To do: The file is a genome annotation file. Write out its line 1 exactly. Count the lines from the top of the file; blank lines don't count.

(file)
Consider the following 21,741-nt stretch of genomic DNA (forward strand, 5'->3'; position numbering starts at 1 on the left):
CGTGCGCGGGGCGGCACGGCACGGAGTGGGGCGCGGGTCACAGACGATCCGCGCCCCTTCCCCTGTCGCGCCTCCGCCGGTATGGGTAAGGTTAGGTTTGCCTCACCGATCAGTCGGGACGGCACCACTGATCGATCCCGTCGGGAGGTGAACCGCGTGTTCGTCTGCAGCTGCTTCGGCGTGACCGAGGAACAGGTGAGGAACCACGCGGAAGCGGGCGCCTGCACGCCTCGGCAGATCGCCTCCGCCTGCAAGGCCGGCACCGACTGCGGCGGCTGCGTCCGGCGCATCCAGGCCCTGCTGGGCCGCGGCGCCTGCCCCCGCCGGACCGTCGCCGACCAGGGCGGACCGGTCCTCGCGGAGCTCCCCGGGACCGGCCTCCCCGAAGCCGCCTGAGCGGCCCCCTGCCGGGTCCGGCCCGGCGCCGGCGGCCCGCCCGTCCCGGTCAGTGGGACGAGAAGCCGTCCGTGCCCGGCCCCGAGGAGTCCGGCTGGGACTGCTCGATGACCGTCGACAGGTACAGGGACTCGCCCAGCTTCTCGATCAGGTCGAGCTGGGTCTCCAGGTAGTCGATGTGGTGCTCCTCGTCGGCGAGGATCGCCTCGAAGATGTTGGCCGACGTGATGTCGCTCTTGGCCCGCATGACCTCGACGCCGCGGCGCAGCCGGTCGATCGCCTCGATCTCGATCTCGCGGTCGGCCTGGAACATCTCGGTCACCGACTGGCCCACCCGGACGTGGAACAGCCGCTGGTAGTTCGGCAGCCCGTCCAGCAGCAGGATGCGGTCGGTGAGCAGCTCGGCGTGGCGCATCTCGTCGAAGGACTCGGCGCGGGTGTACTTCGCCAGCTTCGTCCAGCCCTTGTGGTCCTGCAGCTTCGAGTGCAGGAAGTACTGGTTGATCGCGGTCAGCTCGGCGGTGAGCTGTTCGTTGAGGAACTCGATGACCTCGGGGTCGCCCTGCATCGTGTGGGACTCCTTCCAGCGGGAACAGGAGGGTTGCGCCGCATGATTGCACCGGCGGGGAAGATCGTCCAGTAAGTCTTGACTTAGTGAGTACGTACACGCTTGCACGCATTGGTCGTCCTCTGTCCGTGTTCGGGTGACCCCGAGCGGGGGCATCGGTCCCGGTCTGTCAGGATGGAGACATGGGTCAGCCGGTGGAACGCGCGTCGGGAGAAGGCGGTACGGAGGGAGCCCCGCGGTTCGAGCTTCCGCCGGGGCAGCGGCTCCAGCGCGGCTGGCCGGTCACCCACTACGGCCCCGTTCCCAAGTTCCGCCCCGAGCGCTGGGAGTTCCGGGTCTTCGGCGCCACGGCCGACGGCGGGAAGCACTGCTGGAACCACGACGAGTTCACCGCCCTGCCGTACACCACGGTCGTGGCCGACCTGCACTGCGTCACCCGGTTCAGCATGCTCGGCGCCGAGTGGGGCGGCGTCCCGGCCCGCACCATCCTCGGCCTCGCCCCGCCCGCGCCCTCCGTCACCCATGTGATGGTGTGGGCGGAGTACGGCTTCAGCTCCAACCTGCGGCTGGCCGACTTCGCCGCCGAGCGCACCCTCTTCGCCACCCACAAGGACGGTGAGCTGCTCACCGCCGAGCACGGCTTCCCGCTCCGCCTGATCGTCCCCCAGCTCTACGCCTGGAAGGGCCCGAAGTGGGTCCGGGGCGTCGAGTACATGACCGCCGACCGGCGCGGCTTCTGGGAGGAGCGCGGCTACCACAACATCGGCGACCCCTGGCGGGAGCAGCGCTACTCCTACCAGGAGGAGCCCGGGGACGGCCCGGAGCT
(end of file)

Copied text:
Consider the following 21,741-nt stretch of genomic DNA (forward strand, 5'->3'; position numbering starts at 1 on the left):